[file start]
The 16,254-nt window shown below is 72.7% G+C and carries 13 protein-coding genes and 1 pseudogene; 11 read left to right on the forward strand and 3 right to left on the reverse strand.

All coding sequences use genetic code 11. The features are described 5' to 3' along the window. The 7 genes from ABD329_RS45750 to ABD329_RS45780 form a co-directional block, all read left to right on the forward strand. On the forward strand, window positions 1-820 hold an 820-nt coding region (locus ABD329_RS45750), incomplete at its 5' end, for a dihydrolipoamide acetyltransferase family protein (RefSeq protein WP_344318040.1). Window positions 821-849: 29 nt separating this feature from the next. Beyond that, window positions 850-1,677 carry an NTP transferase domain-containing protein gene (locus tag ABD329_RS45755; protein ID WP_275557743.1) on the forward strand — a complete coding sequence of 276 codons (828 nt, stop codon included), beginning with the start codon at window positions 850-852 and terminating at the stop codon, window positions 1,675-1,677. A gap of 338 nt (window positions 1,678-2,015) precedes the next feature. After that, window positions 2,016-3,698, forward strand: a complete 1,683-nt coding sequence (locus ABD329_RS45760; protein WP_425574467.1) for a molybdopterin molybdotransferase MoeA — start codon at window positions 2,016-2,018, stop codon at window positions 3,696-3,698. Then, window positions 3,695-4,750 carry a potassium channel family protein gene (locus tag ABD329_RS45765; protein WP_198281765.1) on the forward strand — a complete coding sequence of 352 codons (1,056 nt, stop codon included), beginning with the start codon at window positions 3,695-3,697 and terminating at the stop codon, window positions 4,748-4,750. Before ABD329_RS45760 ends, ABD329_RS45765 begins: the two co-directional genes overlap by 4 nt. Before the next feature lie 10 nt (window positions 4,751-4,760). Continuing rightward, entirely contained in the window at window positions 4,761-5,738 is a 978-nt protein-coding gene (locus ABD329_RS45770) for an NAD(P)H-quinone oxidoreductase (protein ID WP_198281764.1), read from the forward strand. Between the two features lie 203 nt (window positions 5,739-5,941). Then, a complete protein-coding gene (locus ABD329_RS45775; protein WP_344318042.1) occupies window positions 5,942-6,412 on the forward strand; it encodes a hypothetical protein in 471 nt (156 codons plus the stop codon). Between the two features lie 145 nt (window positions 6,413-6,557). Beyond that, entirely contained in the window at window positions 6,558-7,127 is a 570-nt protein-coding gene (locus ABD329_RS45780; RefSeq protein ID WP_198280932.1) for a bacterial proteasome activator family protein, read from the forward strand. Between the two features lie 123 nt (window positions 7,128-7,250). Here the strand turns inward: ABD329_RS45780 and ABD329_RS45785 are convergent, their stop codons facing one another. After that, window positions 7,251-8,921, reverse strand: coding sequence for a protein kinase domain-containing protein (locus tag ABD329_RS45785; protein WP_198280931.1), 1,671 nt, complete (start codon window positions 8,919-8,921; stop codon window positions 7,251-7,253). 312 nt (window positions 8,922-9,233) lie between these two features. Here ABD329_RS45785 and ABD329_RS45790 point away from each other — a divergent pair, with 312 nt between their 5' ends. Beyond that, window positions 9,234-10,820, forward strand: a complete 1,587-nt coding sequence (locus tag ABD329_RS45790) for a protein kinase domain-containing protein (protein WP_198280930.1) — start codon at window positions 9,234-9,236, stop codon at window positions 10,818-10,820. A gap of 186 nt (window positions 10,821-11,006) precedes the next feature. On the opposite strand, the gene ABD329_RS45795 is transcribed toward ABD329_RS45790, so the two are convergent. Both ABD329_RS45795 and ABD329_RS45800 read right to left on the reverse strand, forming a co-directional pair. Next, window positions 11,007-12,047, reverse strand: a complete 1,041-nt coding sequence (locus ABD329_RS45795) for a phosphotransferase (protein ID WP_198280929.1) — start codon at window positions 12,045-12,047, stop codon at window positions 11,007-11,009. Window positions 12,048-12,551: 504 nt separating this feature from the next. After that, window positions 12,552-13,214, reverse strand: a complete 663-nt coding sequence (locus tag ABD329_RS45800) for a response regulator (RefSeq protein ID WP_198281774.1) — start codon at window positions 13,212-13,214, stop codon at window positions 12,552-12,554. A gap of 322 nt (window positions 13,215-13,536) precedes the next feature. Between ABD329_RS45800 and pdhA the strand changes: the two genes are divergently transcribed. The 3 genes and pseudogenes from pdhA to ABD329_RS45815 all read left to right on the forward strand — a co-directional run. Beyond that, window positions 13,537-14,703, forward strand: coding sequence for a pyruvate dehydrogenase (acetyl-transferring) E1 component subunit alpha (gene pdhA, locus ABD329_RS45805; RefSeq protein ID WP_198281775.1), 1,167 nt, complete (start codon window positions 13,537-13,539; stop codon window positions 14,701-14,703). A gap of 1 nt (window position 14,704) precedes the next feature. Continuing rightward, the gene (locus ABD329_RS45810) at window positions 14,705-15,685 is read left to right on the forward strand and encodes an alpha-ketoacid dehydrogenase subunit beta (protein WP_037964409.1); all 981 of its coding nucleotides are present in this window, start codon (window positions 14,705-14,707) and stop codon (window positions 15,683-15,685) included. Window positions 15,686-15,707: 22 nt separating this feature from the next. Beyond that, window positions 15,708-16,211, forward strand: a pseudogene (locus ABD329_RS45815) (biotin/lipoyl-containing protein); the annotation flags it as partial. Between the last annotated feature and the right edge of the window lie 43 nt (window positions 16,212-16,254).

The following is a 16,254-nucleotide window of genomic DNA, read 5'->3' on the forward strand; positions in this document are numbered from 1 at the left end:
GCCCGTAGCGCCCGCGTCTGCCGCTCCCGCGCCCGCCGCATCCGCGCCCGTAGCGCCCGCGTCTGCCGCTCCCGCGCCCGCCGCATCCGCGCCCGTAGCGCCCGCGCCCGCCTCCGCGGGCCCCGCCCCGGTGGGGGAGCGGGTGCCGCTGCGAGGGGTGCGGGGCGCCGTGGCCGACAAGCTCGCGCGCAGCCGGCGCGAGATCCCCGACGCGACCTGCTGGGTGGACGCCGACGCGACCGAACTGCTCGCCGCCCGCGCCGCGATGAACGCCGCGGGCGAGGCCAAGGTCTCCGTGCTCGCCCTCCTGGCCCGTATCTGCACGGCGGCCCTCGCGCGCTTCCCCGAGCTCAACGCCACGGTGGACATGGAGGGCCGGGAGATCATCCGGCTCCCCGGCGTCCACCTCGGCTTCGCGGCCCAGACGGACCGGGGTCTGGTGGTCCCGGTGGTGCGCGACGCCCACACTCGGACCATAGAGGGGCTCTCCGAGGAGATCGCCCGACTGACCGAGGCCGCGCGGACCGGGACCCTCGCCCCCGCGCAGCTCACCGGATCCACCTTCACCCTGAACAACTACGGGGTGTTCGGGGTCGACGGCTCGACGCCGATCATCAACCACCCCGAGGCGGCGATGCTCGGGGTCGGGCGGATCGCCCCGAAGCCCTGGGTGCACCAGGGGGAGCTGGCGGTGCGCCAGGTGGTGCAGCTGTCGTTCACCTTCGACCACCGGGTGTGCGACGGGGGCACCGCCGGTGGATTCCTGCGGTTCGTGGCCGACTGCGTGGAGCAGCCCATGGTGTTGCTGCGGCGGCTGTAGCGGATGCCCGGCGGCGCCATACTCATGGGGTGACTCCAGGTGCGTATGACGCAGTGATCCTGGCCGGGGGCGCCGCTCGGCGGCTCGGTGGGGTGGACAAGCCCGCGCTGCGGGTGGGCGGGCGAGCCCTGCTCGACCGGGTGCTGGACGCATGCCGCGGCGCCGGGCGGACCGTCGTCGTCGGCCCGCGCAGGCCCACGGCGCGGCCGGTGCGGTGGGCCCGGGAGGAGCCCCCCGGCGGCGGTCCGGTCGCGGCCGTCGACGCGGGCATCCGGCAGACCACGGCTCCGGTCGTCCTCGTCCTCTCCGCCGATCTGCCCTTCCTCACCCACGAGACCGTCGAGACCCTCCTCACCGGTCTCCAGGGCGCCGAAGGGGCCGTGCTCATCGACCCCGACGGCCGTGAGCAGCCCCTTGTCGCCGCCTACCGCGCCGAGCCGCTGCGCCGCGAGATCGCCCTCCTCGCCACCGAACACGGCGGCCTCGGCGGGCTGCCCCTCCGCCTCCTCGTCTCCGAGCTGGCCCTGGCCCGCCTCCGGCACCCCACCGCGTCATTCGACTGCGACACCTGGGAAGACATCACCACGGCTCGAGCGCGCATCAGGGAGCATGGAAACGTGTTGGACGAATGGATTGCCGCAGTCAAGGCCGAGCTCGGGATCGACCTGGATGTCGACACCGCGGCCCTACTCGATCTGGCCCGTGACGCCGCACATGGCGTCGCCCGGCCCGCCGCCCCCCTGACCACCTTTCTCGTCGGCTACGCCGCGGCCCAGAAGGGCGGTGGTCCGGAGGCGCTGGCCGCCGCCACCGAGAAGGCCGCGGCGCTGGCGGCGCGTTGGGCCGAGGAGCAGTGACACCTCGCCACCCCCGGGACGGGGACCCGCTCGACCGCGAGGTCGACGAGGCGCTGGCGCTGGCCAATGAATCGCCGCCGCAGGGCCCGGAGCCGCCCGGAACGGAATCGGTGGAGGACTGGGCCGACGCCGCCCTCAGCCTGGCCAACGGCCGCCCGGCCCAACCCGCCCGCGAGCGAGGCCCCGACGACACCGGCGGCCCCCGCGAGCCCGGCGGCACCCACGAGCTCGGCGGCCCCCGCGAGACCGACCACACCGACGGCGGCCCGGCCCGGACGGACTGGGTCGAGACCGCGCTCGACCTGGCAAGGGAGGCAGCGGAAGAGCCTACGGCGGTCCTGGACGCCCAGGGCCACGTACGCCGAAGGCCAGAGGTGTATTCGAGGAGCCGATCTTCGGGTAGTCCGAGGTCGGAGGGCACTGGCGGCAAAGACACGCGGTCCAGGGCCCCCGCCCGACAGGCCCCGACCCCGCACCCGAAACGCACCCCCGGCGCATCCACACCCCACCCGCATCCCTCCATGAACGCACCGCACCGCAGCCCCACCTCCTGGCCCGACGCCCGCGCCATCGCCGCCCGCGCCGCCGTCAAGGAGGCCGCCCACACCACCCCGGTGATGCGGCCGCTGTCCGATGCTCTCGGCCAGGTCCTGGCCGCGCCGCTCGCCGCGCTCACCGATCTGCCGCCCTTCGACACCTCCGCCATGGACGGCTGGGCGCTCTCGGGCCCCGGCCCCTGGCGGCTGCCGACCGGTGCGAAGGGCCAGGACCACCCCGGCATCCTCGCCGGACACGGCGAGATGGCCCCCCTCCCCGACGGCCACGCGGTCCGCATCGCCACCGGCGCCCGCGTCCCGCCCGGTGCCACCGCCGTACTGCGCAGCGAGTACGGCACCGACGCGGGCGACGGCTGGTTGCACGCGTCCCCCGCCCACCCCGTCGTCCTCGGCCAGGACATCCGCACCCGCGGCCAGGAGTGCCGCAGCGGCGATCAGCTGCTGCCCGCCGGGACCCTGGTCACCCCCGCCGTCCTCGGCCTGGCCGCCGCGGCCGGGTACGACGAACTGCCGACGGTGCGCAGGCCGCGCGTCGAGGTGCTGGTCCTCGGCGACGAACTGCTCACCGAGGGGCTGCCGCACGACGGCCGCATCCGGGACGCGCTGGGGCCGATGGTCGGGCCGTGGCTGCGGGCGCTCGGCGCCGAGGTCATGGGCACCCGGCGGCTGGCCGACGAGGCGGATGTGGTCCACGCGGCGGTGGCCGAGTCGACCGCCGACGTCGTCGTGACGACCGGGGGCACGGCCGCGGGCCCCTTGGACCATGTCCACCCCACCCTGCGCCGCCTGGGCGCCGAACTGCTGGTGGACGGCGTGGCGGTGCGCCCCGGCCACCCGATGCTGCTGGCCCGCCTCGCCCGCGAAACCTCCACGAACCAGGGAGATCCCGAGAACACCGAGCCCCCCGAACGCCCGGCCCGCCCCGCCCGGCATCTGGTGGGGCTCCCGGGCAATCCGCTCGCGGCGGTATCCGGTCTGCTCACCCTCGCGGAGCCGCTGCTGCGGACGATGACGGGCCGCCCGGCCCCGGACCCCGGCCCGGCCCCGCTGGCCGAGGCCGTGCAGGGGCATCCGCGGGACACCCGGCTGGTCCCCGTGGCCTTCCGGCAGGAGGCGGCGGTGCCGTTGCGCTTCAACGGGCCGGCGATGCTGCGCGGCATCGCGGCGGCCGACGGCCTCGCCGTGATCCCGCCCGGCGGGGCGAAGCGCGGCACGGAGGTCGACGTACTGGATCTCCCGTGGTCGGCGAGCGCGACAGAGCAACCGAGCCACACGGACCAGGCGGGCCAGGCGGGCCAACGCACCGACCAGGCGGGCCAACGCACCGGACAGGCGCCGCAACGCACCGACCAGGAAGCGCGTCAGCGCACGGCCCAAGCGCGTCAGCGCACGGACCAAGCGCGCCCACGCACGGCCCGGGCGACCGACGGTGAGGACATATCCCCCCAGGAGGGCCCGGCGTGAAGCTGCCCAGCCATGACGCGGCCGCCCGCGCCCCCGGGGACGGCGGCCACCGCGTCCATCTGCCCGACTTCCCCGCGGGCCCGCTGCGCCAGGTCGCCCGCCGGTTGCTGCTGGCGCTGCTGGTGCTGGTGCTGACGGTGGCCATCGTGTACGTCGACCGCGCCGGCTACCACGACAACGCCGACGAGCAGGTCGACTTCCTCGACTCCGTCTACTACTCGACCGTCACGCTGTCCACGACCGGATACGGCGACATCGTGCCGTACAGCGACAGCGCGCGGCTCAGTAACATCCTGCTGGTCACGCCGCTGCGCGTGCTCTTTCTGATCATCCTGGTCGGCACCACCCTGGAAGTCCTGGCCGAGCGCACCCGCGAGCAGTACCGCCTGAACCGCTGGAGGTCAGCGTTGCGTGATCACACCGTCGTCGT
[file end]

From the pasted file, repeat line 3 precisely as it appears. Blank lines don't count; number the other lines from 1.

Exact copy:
The following is a 16,254-nucleotide window of genomic DNA, read 5'->3' on the forward strand; positions in this document are numbered from 1 at the left end: